-What do you consider to be Gigaphoton’s strengths?

One example would be that we are the only company in Japan producing excimer lasers for semiconductor lithography. Rather than that just being victory in competition, while other well-known companies would come and go in making these products, it was that our company endured the hardships and persisted in development, establishing the technology and making it into an industry in itself, and that’s something of which to be really proud. A second point would be that the company itself provides a complete customer support service with both development and CS being organically linked. That is to say, it’s common, for example, that a completely technology-focused company might develop a good product and then consider their role finished, consigning the support to a separate company. In doing so a distance grows between the customer’s location and the development process, and it takes time for the customers’ voices to be heard. Gigaphoton takes care of such support internally so customers’ voices can pass directly from CS to the developers, who can then incorporate their points into the development of the next product. Hearing the customers’ complaints or proposals in situ can mean that even failures act to fertilize the company. You can call that a great strength – though it can mean hard work.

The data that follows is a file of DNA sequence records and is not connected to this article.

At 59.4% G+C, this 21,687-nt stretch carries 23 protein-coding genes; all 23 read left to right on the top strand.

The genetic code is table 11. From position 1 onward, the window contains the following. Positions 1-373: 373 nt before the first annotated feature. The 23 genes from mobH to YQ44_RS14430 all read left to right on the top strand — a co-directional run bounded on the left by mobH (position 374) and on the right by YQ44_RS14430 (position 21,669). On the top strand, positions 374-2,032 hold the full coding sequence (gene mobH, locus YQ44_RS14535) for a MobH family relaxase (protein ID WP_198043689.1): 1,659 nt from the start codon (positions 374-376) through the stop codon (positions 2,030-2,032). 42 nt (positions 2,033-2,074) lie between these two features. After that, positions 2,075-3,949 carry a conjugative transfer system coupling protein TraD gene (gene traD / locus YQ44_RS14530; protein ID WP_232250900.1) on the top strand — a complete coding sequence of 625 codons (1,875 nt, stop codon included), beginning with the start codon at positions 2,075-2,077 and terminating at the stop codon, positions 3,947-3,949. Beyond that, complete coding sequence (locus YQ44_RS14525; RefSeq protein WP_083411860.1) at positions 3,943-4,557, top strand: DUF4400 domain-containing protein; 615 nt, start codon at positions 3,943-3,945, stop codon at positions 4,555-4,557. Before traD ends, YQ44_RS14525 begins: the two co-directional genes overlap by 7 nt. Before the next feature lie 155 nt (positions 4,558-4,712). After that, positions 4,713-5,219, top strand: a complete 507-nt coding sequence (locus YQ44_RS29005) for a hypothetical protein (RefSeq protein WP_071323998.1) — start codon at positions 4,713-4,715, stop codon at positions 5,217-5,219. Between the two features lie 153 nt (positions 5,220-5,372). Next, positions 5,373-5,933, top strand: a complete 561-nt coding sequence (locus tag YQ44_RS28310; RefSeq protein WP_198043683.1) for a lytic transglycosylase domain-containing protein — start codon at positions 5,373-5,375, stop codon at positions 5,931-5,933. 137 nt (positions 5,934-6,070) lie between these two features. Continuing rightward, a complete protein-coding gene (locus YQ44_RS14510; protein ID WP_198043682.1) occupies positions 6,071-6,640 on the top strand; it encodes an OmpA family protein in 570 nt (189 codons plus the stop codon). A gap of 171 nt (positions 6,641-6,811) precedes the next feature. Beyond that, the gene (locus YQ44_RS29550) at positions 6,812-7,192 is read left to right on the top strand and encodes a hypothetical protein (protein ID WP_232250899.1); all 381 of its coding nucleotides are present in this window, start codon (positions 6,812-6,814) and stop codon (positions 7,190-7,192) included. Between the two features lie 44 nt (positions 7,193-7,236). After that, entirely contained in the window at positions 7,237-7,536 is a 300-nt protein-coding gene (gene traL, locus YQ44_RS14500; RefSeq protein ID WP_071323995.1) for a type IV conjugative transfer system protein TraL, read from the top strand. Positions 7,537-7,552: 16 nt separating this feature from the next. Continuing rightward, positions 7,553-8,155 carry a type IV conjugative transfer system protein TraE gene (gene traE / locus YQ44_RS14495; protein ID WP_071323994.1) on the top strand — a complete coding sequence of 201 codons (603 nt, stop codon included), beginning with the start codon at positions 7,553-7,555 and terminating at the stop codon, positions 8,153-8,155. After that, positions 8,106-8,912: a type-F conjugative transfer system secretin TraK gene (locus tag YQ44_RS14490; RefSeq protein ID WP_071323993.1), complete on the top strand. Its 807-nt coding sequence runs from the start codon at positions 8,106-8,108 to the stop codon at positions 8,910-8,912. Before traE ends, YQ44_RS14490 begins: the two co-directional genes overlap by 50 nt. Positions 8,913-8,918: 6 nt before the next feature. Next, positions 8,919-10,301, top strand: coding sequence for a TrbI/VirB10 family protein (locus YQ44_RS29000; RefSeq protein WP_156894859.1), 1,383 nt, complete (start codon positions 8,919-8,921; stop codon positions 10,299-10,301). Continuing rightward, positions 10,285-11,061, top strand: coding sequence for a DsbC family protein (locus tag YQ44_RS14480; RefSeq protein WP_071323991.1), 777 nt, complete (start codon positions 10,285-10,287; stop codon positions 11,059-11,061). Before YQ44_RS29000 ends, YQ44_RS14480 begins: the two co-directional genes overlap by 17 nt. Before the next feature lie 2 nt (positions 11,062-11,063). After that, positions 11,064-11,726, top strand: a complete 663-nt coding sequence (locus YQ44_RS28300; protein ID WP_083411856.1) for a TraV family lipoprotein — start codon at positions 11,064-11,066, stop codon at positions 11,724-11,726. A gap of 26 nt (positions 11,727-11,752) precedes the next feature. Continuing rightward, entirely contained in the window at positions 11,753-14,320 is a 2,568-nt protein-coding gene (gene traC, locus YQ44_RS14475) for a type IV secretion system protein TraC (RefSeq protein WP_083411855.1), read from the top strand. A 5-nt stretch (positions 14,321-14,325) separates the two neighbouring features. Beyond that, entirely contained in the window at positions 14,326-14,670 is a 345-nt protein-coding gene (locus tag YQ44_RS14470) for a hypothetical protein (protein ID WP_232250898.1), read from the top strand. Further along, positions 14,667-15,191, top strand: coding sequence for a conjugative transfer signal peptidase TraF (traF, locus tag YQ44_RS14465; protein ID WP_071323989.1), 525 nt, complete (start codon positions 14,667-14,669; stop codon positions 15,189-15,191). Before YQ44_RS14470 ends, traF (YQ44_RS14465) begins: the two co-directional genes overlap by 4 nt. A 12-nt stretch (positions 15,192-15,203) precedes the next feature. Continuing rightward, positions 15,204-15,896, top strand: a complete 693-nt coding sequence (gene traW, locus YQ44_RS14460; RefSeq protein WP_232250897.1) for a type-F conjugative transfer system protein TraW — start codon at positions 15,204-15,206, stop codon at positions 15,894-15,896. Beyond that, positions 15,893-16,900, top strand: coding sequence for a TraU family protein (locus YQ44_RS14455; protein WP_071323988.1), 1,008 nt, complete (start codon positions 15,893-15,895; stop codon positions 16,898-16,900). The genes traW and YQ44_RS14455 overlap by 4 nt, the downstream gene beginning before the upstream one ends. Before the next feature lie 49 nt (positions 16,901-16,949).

-The majority of Gigaphoton customers are foreign businesses so, as you have also spent much of your time working in Indonesia, what would you consider to be the important points with regard to the worldwide expansion of the business?

Firstly, we must always be aware of the fact that the core of our business is not in Japan but in its overseas development. Certainly, development, production and management take place in Japan, but the front line for trade operations and CS is now mainly overseas. So it is important that the people in Japan, even in Oyama and Hiratsuka, always to look outwards towards the world and develop a world mindset.